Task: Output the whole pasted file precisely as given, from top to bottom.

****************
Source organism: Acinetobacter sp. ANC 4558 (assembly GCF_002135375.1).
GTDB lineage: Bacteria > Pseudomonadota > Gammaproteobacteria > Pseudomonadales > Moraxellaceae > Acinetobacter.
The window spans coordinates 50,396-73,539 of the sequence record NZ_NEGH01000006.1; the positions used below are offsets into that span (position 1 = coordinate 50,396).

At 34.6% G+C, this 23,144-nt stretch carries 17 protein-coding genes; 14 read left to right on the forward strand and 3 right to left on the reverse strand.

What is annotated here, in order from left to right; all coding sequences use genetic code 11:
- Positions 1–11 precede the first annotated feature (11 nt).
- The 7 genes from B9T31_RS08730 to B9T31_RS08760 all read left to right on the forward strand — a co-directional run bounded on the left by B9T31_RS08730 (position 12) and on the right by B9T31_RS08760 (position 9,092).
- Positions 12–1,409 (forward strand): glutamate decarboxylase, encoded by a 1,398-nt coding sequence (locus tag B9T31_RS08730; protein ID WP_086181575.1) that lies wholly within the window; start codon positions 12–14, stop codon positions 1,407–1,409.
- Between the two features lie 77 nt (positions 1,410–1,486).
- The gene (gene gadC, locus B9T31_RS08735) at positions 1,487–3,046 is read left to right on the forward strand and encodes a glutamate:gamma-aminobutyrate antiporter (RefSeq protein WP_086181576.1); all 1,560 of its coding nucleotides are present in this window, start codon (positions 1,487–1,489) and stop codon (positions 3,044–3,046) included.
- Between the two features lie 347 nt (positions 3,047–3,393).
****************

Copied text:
Source organism: Acinetobacter sp. ANC 4558 (assembly GCF_002135375.1).
GTDB lineage: Bacteria > Pseudomonadota > Gammaproteobacteria > Pseudomonadales > Moraxellaceae > Acinetobacter.
The window spans coordinates 50,396-73,539 of the sequence record NZ_NEGH01000006.1; the positions used below are offsets into that span (position 1 = coordinate 50,396).

At 34.6% G+C, this 23,144-nt stretch carries 17 protein-coding genes; 14 read left to right on the forward strand and 3 right to left on the reverse strand.

What is annotated here, in order from left to right; all coding sequences use genetic code 11:
- Positions 1–11 precede the first annotated feature (11 nt).
- The 7 genes from B9T31_RS08730 to B9T31_RS08760 all read left to right on the forward strand — a co-directional run bounded on the left by B9T31_RS08730 (position 12) and on the right by B9T31_RS08760 (position 9,092).
- Positions 12–1,409 (forward strand): glutamate decarboxylase, encoded by a 1,398-nt coding sequence (locus tag B9T31_RS08730; protein ID WP_086181575.1) that lies wholly within the window; start codon positions 12–14, stop codon positions 1,407–1,409.
- Between the two features lie 77 nt (positions 1,410–1,486).
- The gene (gene gadC, locus B9T31_RS08735) at positions 1,487–3,046 is read left to right on the forward strand and encodes a glutamate:gamma-aminobutyrate antiporter (RefSeq protein WP_086181576.1); all 1,560 of its coding nucleotides are present in this window, start codon (positions 1,487–1,489) and stop codon (positions 3,044–3,046) included.
- Between the two features lie 347 nt (positions 3,047–3,393).